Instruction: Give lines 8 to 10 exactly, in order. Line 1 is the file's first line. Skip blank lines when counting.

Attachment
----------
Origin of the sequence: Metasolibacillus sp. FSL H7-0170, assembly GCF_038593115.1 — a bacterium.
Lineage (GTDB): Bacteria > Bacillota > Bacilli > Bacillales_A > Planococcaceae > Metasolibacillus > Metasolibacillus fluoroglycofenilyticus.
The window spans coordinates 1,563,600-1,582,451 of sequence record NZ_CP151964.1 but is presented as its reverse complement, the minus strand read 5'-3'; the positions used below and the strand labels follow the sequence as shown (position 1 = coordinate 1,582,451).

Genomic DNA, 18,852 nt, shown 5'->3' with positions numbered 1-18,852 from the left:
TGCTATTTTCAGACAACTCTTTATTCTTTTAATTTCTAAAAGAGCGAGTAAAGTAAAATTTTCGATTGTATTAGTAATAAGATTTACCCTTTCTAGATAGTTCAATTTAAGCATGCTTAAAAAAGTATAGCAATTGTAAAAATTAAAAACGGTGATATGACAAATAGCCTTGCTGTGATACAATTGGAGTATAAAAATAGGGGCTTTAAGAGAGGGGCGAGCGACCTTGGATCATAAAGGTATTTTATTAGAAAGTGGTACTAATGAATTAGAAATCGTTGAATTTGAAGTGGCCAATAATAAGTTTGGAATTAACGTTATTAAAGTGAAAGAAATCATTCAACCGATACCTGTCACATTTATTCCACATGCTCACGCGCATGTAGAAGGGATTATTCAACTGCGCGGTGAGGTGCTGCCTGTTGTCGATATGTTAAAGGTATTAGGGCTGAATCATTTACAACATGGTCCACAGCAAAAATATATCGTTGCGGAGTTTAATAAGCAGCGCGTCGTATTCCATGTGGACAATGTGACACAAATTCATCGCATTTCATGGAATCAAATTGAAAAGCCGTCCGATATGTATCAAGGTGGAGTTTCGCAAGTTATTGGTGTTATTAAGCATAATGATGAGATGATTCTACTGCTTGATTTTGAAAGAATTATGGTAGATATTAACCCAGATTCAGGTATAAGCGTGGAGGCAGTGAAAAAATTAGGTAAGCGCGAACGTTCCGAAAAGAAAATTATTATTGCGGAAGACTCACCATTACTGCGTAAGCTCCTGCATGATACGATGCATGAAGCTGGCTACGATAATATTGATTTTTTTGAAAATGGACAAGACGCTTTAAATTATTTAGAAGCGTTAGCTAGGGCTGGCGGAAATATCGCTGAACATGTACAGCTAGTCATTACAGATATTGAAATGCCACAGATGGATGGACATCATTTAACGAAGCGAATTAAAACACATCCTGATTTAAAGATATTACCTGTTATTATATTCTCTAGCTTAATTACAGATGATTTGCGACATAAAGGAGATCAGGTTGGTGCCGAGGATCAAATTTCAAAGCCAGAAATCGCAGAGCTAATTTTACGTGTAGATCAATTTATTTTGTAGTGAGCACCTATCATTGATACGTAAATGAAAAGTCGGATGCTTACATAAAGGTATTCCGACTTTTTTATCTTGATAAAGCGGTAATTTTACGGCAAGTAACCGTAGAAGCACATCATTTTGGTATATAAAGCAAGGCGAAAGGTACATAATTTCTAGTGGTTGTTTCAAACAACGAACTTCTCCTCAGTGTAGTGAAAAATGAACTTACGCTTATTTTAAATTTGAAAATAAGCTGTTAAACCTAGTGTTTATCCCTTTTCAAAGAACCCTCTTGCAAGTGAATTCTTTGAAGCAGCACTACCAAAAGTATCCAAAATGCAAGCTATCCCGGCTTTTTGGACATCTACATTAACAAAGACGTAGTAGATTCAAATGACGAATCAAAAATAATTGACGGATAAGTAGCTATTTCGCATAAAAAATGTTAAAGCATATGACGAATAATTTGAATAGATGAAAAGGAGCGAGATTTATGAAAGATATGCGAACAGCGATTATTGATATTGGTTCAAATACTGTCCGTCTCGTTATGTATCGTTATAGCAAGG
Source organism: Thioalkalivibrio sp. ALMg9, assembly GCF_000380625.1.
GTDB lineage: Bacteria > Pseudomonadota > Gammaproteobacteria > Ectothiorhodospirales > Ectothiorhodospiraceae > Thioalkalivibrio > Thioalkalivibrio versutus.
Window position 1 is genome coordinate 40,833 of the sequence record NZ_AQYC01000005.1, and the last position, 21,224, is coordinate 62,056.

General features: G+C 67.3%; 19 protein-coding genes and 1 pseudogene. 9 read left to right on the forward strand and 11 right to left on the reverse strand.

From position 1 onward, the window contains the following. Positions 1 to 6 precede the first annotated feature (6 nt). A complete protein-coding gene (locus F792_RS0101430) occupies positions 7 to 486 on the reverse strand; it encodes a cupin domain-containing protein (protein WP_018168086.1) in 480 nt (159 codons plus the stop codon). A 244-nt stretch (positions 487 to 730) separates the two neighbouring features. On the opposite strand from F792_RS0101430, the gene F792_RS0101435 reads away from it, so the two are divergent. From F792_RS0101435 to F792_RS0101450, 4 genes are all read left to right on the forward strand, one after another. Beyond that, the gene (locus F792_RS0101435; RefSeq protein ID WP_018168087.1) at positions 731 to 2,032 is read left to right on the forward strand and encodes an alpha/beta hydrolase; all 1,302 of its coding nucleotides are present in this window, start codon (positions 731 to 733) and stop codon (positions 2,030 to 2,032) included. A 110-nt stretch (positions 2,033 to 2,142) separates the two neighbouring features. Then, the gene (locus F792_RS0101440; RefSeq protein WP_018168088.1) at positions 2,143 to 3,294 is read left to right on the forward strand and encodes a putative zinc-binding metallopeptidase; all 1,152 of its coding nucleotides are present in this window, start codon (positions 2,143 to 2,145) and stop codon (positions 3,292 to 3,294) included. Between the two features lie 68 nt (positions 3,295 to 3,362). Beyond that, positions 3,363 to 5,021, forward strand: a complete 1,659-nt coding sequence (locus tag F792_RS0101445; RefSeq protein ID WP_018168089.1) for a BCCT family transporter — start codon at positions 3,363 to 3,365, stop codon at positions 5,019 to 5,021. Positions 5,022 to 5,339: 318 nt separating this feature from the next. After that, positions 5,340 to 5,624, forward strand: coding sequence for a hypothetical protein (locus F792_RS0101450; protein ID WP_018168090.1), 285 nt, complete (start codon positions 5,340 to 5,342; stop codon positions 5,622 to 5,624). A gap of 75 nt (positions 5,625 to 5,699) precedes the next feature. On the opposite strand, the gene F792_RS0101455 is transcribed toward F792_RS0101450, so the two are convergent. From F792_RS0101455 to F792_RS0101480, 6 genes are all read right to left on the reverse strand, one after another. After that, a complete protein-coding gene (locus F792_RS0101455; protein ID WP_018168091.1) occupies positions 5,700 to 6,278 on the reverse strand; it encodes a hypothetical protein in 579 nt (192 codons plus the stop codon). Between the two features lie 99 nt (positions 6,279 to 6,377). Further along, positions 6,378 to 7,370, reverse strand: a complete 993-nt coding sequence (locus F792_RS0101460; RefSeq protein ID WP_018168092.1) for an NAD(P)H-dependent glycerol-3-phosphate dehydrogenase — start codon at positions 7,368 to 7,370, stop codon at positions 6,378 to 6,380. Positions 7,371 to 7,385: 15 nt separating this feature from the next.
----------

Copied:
Window position 1 is genome coordinate 40,833 of the sequence record NZ_AQYC01000005.1, and the last position, 21,224, is coordinate 62,056.

General features: G+C 67.3%; 19 protein-coding genes and 1 pseudogene. 9 read left to right on the forward strand and 11 right to left on the reverse strand.

From position 1 onward, the window contains the following. Positions 1 to 6 precede the first annotated feature (6 nt). A complete protein-coding gene (locus F792_RS0101430) occupies positions 7 to 486 on the reverse strand; it encodes a cupin domain-containing protein (protein WP_018168086.1) in 480 nt (159 codons plus the stop codon). A 244-nt stretch (positions 487 to 730) separates the two neighbouring features. On the opposite strand from F792_RS0101430, the gene F792_RS0101435 reads away from it, so the two are divergent. From F792_RS0101435 to F792_RS0101450, 4 genes are all read left to right on the forward strand, one after another. Beyond that, the gene (locus F792_RS0101435; RefSeq protein ID WP_018168087.1) at positions 731 to 2,032 is read left to right on the forward strand and encodes an alpha/beta hydrolase; all 1,302 of its coding nucleotides are present in this window, start codon (positions 731 to 733) and stop codon (positions 2,030 to 2,032) included. A 110-nt stretch (positions 2,033 to 2,142) separates the two neighbouring features. Then, the gene (locus F792_RS0101440; RefSeq protein WP_018168088.1) at positions 2,143 to 3,294 is read left to right on the forward strand and encodes a putative zinc-binding metallopeptidase; all 1,152 of its coding nucleotides are present in this window, start codon (positions 2,143 to 2,145) and stop codon (positions 3,292 to 3,294) included. Between the two features lie 68 nt (positions 3,295 to 3,362). Beyond that, positions 3,363 to 5,021, forward strand: a complete 1,659-nt coding sequence (locus tag F792_RS0101445; RefSeq protein ID WP_018168089.1) for a BCCT family transporter — start codon at positions 3,363 to 3,365, stop codon at positions 5,019 to 5,021. Positions 5,022 to 5,339: 318 nt separating this feature from the next. After that, positions 5,340 to 5,624, forward strand: coding sequence for a hypothetical protein (locus F792_RS0101450; protein ID WP_018168090.1), 285 nt, complete (start codon positions 5,340 to 5,342; stop codon positions 5,622 to 5,624). A gap of 75 nt (positions 5,625 to 5,699) precedes the next feature. On the opposite strand, the gene F792_RS0101455 is transcribed toward F792_RS0101450, so the two are convergent. From F792_RS0101455 to F792_RS0101480, 6 genes are all read right to left on the reverse strand, one after another. After that, a complete protein-coding gene (locus F792_RS0101455; protein ID WP_018168091.1) occupies positions 5,700 to 6,278 on the reverse strand; it encodes a hypothetical protein in 579 nt (192 codons plus the stop codon). Between the two features lie 99 nt (positions 6,279 to 6,377). Further along, positions 6,378 to 7,370, reverse strand: a complete 993-nt coding sequence (locus F792_RS0101460; RefSeq protein ID WP_018168092.1) for an NAD(P)H-dependent glycerol-3-phosphate dehydrogenase — start codon at positions 7,368 to 7,370, stop codon at positions 6,378 to 6,380. Positions 7,371 to 7,385: 15 nt separating this feature from the next.